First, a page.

Saturday, June 20, 2009
TOMORROW IS FATHER'S DAY
As a child, I always thought it was unfair that we made a gift for our mother's in school but not for father's because school was not in session. Why, I always wondered, did we not take a little time in art class and do something special for him, as well.
So you do it at home.
In Mr. Beatle's sixth grade class, we made a saying out of alphabet pasta and glued it on to a piece of Masonite board and decorated it with stickers like you would get at piano lessons. It would be a gift for our mothers.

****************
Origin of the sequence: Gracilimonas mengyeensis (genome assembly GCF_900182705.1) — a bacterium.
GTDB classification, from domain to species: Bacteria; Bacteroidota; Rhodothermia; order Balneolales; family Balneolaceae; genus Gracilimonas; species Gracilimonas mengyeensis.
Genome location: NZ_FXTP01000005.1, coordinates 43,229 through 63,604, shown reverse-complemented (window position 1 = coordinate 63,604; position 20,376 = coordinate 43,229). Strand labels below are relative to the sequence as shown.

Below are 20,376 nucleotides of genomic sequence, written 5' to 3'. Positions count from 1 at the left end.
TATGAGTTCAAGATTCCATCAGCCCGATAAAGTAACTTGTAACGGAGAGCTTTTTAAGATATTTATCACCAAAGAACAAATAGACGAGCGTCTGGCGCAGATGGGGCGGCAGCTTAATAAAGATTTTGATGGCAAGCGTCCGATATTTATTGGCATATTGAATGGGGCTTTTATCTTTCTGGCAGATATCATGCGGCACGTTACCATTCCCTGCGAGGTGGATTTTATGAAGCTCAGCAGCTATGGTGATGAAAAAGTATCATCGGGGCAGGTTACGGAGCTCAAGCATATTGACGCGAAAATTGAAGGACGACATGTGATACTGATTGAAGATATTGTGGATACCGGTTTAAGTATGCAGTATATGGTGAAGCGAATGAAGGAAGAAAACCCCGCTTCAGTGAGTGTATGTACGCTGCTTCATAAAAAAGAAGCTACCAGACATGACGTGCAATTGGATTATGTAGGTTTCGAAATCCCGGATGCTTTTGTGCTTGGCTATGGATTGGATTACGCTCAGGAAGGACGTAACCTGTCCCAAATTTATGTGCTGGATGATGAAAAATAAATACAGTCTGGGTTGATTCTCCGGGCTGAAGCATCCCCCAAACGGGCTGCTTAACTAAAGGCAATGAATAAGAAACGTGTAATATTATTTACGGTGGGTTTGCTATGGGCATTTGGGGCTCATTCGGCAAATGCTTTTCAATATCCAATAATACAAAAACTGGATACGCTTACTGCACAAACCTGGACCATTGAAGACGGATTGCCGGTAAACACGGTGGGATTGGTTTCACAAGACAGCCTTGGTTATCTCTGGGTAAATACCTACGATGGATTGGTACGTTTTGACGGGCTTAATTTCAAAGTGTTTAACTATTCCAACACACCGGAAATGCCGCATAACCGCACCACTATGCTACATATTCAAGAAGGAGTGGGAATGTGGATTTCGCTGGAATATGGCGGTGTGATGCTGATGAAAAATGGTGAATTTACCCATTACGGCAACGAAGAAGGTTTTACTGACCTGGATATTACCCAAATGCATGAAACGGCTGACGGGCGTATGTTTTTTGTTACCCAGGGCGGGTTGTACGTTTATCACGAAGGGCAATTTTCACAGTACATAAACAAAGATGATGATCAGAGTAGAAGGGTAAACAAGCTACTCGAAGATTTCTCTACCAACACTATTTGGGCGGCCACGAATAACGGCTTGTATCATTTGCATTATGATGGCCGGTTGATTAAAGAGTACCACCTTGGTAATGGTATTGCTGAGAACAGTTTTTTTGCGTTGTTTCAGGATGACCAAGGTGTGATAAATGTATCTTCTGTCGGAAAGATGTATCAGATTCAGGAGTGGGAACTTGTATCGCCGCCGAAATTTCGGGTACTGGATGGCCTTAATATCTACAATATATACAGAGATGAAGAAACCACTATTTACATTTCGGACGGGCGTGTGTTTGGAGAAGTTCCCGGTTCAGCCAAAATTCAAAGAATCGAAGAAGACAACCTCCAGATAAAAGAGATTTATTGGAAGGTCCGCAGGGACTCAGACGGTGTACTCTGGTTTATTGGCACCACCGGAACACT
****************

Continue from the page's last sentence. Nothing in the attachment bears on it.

IN ALL THE WORLD THEIR IS NO OTHER TO TAKE THE PLACE OF MY DEAR MOTHER. That is what was printed on the chalk board.
The dark brown boards were all ready cut. All we needed to do was draw two lines to use as a marker to place the pasta letters.
Sort, sort, sort through piles of pasta to get the right letters. Mr. Beatle warned us about gluing as we went. "Lay everything out, first," he said. Those who did not heed his warning were either misspelling or running out of room.
My pencil line was very dark. My pasta letters were set in puddles of glue. Because I used so much glue, the letters slid. It would never be hung in a prominent place.
Should have made it for daddy. He would have loved it.
In all the world there is a caddy
Driven by my dear daddy.
Instead, I gave him a card and a shirt and Greg charged an ashtray at the drugstore that said, "Next week we have to get organized". Later, I would iron the shirt and burn a hole in it.